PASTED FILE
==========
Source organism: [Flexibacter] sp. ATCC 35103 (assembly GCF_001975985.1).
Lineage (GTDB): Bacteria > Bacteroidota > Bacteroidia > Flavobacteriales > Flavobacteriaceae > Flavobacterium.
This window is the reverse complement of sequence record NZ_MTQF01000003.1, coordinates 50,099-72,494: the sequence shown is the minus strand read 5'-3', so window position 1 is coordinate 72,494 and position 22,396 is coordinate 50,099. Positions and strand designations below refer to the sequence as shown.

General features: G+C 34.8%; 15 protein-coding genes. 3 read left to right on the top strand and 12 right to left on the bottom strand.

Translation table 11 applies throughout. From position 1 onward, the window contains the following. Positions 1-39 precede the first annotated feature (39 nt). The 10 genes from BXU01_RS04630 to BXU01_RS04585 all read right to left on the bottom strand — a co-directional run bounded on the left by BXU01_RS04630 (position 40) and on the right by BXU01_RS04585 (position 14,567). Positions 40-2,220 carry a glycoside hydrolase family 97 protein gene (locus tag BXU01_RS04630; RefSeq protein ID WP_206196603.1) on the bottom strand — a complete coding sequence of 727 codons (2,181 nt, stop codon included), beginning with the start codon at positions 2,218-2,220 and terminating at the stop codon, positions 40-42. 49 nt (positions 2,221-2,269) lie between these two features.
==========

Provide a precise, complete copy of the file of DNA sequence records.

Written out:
Source organism: [Flexibacter] sp. ATCC 35103 (assembly GCF_001975985.1).
Lineage (GTDB): Bacteria > Bacteroidota > Bacteroidia > Flavobacteriales > Flavobacteriaceae > Flavobacterium.
This window is the reverse complement of sequence record NZ_MTQF01000003.1, coordinates 50,099-72,494: the sequence shown is the minus strand read 5'-3', so window position 1 is coordinate 72,494 and position 22,396 is coordinate 50,099. Positions and strand designations below refer to the sequence as shown.

General features: G+C 34.8%; 15 protein-coding genes. 3 read left to right on the top strand and 12 right to left on the bottom strand.

Translation table 11 applies throughout. From position 1 onward, the window contains the following. Positions 1-39 precede the first annotated feature (39 nt). The 10 genes from BXU01_RS04630 to BXU01_RS04585 all read right to left on the bottom strand — a co-directional run bounded on the left by BXU01_RS04630 (position 40) and on the right by BXU01_RS04585 (position 14,567). Positions 40-2,220 carry a glycoside hydrolase family 97 protein gene (locus tag BXU01_RS04630; RefSeq protein ID WP_206196603.1) on the bottom strand — a complete coding sequence of 727 codons (2,181 nt, stop codon included), beginning with the start codon at positions 2,218-2,220 and terminating at the stop codon, positions 40-42. 49 nt (positions 2,221-2,269) lie between these two features.